What 1,000 Abortions Have Taught
My first anniversary as a health
worker here at Cedar River Clinic, one of the Feminist
Womens Health Centers in Washington, has just passed and the event has me
thinking about the rewards and challenges of the past year. I have learned much.
In that busy year, I figure I have born witness to about a thousand abortions,
and learned much from the women we serve...
...For many women, the circumstances
surrounding an unintended pregnancy make deciding whether to have an abortion a difficult task. For these women, the decision usually entails weighing out more
than simply the options of parenthood, abortion or adoption. They struggle with
the other parameters of their lives: jobs, money, living situation, and relationship
status, among others. For some women, an abortion is the lesser of two evils,
the choice they can live with most easily when confronted with the difficult dilemma
of an unintended pregnancy. The anti-choice folks seem to think legalized abortion
invites women to terminate, as if women would line up around the block to end
their pregnancies just for the fun of it. They don't realize that many women,
if it were possible to change some other life circumstances to make having a baby
a realistic option, would choose to carry to term. Nor do they see the genuine
regret these women feel because having a baby is not possible.
women, the choice to have an abortion is more clear. Some simply do not want to
be pregnant or have a(nother) baby. Others find those other circumstances of their
lives, such as career and finances, much less easily changed than being pregnant
and so, for these women, the decision can be very straightforward. I suspect some
of these women would not choose abortion, if they were able change any of these
other life parameters. The women who make the decision with clarity are not heartless,
selfish, inhumane, un-womanly, devoid of "maternal instincts" or anything
else. They are women who are clear about their options and the choice they make.
More often than not, these women have a strong support network behind them and
they appear to me to have a good sense of their own capabilities and limitations.
I support their clarity as I do the ambivalence of other women.
biggest problem facing women wanting or needing abortion services is accessibility.
Before I started working here, I could have told you that over 87% of all U.S.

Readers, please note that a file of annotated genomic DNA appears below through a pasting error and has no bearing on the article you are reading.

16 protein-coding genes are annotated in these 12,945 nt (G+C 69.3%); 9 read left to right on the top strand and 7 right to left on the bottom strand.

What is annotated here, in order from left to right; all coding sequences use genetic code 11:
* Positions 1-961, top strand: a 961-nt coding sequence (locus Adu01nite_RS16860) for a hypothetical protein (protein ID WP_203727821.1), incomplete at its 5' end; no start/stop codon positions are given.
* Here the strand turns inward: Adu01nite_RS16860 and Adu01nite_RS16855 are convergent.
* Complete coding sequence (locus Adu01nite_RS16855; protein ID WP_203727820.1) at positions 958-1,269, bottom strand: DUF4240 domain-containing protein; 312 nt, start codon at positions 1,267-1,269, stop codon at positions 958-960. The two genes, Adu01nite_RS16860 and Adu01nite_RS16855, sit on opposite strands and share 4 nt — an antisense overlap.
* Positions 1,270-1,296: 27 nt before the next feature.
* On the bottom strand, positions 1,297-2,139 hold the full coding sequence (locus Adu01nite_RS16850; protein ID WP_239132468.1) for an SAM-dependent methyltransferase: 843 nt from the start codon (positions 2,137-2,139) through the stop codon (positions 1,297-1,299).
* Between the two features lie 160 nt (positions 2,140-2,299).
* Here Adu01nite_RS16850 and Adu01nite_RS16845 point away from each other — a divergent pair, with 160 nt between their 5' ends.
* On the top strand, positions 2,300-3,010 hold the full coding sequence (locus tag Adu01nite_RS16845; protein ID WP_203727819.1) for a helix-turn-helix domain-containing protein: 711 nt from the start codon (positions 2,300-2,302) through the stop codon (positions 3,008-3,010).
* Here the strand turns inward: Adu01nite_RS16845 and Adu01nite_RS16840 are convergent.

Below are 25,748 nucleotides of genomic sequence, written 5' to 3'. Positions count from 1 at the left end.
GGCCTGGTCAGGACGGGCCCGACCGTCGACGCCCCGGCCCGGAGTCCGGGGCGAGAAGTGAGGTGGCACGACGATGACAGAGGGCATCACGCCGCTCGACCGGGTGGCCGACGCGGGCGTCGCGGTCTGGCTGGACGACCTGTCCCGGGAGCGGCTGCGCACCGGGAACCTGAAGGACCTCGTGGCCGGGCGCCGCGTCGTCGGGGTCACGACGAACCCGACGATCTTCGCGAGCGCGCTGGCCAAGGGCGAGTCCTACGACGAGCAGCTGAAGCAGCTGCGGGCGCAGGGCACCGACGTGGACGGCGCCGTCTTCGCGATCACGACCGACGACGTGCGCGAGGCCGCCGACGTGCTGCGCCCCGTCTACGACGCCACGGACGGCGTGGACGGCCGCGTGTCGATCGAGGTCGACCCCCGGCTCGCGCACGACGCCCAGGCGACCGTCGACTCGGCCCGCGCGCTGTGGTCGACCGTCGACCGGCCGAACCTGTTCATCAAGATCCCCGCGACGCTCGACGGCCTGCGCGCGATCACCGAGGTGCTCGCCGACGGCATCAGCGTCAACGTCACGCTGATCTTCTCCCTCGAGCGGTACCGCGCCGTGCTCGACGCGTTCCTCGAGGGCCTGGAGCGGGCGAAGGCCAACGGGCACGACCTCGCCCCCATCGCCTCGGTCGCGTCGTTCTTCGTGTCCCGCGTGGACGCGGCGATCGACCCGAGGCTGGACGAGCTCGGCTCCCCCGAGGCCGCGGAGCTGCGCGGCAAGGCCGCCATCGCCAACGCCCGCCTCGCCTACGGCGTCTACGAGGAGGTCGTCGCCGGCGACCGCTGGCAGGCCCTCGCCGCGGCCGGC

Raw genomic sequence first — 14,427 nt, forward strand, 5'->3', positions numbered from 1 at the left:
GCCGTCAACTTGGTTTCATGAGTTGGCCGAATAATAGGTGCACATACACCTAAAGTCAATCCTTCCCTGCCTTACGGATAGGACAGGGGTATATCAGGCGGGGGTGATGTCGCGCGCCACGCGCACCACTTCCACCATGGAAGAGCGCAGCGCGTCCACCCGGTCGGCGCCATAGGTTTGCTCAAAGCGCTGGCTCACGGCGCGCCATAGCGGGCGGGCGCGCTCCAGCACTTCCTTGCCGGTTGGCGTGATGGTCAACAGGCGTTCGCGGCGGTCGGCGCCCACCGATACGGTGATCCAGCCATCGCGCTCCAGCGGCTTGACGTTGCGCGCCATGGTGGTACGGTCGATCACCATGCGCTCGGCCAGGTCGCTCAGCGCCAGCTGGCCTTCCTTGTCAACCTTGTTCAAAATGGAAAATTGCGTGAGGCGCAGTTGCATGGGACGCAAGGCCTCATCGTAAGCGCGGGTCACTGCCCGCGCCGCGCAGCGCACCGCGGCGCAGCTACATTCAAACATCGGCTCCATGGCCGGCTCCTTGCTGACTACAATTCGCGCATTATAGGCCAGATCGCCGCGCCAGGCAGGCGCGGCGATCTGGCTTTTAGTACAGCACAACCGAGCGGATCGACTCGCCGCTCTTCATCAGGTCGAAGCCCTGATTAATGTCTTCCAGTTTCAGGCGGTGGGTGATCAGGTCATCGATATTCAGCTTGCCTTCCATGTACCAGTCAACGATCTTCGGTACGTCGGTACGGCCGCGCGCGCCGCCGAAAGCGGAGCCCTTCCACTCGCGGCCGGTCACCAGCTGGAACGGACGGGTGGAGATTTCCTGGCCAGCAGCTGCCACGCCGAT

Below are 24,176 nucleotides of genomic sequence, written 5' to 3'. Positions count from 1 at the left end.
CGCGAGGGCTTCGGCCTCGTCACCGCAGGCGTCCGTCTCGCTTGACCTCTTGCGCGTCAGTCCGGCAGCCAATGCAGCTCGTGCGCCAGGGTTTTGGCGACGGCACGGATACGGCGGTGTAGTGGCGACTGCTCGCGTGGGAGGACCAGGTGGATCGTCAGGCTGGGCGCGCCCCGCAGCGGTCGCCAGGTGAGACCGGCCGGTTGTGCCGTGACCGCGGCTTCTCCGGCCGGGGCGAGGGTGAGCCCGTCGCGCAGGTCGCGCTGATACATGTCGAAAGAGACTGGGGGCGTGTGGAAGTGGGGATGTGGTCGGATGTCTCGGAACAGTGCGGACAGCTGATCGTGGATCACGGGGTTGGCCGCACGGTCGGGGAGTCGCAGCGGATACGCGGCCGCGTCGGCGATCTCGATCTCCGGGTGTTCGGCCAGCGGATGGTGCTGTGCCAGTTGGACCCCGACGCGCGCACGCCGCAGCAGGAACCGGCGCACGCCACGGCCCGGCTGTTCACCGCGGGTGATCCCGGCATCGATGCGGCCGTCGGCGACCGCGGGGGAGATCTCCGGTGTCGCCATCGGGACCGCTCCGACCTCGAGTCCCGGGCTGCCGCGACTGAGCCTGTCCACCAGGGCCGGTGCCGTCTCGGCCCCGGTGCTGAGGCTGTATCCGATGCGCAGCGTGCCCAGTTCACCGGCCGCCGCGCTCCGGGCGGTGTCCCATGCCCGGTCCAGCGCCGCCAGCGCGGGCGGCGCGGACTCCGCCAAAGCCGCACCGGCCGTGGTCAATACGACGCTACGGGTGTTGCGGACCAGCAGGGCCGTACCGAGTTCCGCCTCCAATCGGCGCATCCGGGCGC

counties do not have a known abortion provider, but I didn't know what that statistic
looks like. Now I know it looks like exhausted women who travel from Idaho, Alaska,
Montana, Colorado, Oregon, even Canada, in search of services. It looks like desperate
women who must sell precious and needed belongings, borrow and beg from friends
and family to finance their journeys and procedure costs. It looks like frightened
women who must travel alone to have their abortions among strangers and away from
loved ones who support and nurture them. It also looks like the invisible faces
of the women who couldn't borrow, beg or sell enough to travel here and won't
be able to have an abortion.
...Women choosing abortions later in pregnancy
are just like women who choose abortion earlier. They are no more irresponsible,
selfish, victimized or immature than any other women, pregnant or not.
abortion debate is framed here in the U.S. in black and white, either/or terms
which rarely speak to the reality of the abortion experience. Some pro-choice
people have reservations about abortion in some circumstances and most anti-abortion
people do allow for abortion in some situations. Intuitively, I think most of
us realize that matters of sex, consent, age, family, death and money are never
easy and abortion is or can be about all of these. I think because the debate
is framed as it is (indeed, a "debate"!) people are discouraged from
discussing their feelings about abortion. Some pro-choice people are hesitant
to discuss their reservations and I believe most anti-choice people are afraid
to voice any pro-choice tendencies they may have. Both sides, then, perpetuate
the either/or view of abortion. In the end, it means most of us try not to think
about abortion, except perhaps, in abstract terms, until we become involved--we
ourselves become pregnant, or a lover or friend or sister or daughter or mother
becomes pregnant. I have counseled women who hadn't thought much about abortion
except that, "I'd never have one," until the day they discovered they
were pregnant, and now learn their partners are on opposite sides of the debate.
This reluctance to explore the gray areas of abortion can heighten the crisis
an unintended pregnancy can create.
At this point, there are no absolute answers
- science and law cannot tell us when life begins. It is up to each woman to decide
for herself what she believes in, how she will live out those beliefs, and who
she will involve in her decision. To discuss it with significant others seems